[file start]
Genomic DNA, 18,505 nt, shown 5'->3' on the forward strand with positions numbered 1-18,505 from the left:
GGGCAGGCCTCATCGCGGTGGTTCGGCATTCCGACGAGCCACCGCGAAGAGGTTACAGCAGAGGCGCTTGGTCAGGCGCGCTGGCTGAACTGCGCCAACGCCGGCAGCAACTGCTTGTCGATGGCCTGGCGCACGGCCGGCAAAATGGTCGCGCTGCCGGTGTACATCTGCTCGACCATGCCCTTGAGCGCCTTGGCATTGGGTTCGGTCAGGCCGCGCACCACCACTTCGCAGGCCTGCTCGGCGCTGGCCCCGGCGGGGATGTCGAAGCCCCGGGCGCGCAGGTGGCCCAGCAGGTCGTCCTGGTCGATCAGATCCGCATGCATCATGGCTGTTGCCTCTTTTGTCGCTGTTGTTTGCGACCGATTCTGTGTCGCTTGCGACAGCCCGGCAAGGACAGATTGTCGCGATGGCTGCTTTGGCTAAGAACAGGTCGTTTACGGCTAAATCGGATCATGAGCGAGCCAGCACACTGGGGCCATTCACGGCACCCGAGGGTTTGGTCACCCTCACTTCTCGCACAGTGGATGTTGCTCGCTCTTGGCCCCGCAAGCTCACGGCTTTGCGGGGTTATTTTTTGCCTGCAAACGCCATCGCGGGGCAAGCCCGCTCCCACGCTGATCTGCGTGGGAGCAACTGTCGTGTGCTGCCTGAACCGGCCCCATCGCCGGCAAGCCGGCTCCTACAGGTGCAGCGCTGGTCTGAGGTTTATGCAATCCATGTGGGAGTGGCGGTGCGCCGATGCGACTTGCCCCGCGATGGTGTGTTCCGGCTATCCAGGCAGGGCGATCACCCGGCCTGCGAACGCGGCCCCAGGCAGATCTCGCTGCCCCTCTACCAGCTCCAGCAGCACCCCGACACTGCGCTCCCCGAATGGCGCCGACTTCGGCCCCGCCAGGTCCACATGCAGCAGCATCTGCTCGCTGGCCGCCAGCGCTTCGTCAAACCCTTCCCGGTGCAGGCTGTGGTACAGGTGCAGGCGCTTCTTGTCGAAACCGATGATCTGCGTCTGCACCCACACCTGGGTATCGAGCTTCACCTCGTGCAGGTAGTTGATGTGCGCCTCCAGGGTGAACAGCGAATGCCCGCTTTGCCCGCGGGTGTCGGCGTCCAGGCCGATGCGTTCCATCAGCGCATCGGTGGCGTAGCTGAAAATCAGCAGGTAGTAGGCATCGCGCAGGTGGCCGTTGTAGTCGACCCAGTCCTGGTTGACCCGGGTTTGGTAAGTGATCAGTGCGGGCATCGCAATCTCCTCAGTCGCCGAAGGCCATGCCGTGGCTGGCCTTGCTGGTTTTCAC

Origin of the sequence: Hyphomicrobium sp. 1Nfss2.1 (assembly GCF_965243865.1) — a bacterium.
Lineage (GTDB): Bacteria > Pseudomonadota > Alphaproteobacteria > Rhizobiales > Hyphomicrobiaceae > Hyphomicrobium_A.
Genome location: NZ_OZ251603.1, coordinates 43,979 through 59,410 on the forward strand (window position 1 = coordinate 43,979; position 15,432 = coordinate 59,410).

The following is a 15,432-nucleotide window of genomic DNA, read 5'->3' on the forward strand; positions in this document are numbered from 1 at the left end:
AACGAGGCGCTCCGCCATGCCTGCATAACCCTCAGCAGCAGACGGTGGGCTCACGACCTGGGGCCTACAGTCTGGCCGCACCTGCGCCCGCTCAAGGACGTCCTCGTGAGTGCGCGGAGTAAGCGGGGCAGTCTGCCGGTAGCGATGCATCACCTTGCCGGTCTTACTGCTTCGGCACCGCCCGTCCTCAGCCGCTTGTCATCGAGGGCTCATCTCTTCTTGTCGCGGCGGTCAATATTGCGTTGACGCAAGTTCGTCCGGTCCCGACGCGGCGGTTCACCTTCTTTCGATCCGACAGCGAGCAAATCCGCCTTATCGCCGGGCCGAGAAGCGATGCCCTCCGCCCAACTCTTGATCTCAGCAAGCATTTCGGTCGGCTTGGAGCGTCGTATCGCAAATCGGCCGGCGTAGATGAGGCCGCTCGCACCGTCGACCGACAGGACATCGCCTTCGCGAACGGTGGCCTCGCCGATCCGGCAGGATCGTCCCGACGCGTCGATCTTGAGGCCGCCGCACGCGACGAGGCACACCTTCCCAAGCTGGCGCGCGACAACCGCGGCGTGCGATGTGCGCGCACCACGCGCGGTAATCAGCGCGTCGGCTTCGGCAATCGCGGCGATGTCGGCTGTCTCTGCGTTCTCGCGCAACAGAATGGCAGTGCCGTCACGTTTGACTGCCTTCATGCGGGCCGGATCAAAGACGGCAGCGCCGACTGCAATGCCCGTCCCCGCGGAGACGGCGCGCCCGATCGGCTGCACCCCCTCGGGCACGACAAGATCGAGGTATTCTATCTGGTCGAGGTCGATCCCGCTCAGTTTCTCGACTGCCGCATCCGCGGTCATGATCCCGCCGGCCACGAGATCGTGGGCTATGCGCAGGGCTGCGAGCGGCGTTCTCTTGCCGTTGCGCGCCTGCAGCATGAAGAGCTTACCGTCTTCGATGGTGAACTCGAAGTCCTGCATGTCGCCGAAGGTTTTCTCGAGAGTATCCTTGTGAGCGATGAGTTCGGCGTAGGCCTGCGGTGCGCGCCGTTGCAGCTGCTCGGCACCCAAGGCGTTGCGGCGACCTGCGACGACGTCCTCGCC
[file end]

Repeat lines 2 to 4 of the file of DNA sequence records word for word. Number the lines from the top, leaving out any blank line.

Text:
GGGCAGGCCTCATCGCGGTGGTTCGGCATTCCGACGAGCCACCGCGAAGAGGTTACAGCAGAGGCGCTTGGTCAGGCGCGCTGGCTGAACTGCGCCAACGCCGGCAGCAACTGCTTGTCGATGGCCTGGCGCACGGCCGGCAAAATGGTCGCGCTGCCGGTGTACATCTGCTCGACCATGCCCTTGAGCGCCTTGGCATTGGGTTCGGTCAGGCCGCGCACCACCACTTCGCAGGCCTGCTCGGCGCTGGCCCCGGCGGGGATGTCGAAGCCCCGGGCGCGCAGGTGGCCCAGCAGGTCGTCCTGGTCGATCAGATCCGCATGCATCATGGCTGTTGCCTCTTTTGTCGCTGTTGTTTGCGACCGATTCTGTGTCGCTTGCGACAGCCCGGCAAGGACAGATTGTCGCGATGGCTGCTTTGGCTAAGAACAGGTCGTTTACGGCTAAATCGGATCATGAGCGAGCCAGCACACTGGGGCCATTCACGGCACCCGAGGGTTTGGTCACCCTCACTTCTCGCACAGTGGATGTTGCTCGCTCTTGGCCCCGCAAGCTCACGGCTTTGCGGGGTTATTTTTTGCCTGCAAACGCCATCGCGGGGCAAGCCCGCTCCCACGCTGATCTGCGTGGGAGCAACTGTCGTGTGCTGCCTGAACCGGCCCCATCGCCGGCAAGCCGGCTCCTACAGGTGCAGCGCTGGTCTGAGGTTTATGCAATCCATGTGGGAGTGGCGGTGCGCCGATGCGACTTGCCCCGCGATGGTGTGTTCCGGCTATCCAGGCAGGGCGATCACCCGGCCTGCGAACGCGGCCCCAGGCAGATCTCGCTGCCCCTCTACCAGCTCCAGCAGCACCCCGACACTGCGCTCCCCGAATGGCGCCGACTTCGGCCCCGCCAGGTCCACATGCAGCAGCATCTGCTCGCTGGCCGCCAGCGCTTCGTCAAACCCTTCCCGGTGCAGGCTGTGGTACAGGTGCAGGCGCTTCTTGTCGAAACCGATGATCTGCGTCTGCACCCACACCTGGGTATCGAGCTTCACCTCGTGCAGGTAGTTGATGTGCGCCTCCAGGGTGAACAGCGAATGCCCGCTTTGCCCGCGGGTGTCGGCGTCCAGGCCGATGCGTTCCATCAGCGCATCGGTGGCGTAGCTGAAAATCAGCAGGTAGTAGGCATCGCGCAGGTGGCCGTTGTAGTCGACCCAGTCCTGGTTGACCCGGGTTTGGTAAGTGATCAGTGCGGGCATCGCAATCTCCTCAGTCGCCGAAGGCCATGCCGTGGCTGGCCTTGCTGGTTTTCAC

Origin of the sequence: Hyphomicrobium sp. 1Nfss2.1 (assembly GCF_965243865.1) — a bacterium.
Lineage (GTDB): Bacteria > Pseudomonadota > Alphaproteobacteria > Rhizobiales > Hyphomicrobiaceae > Hyphomicrobium_A.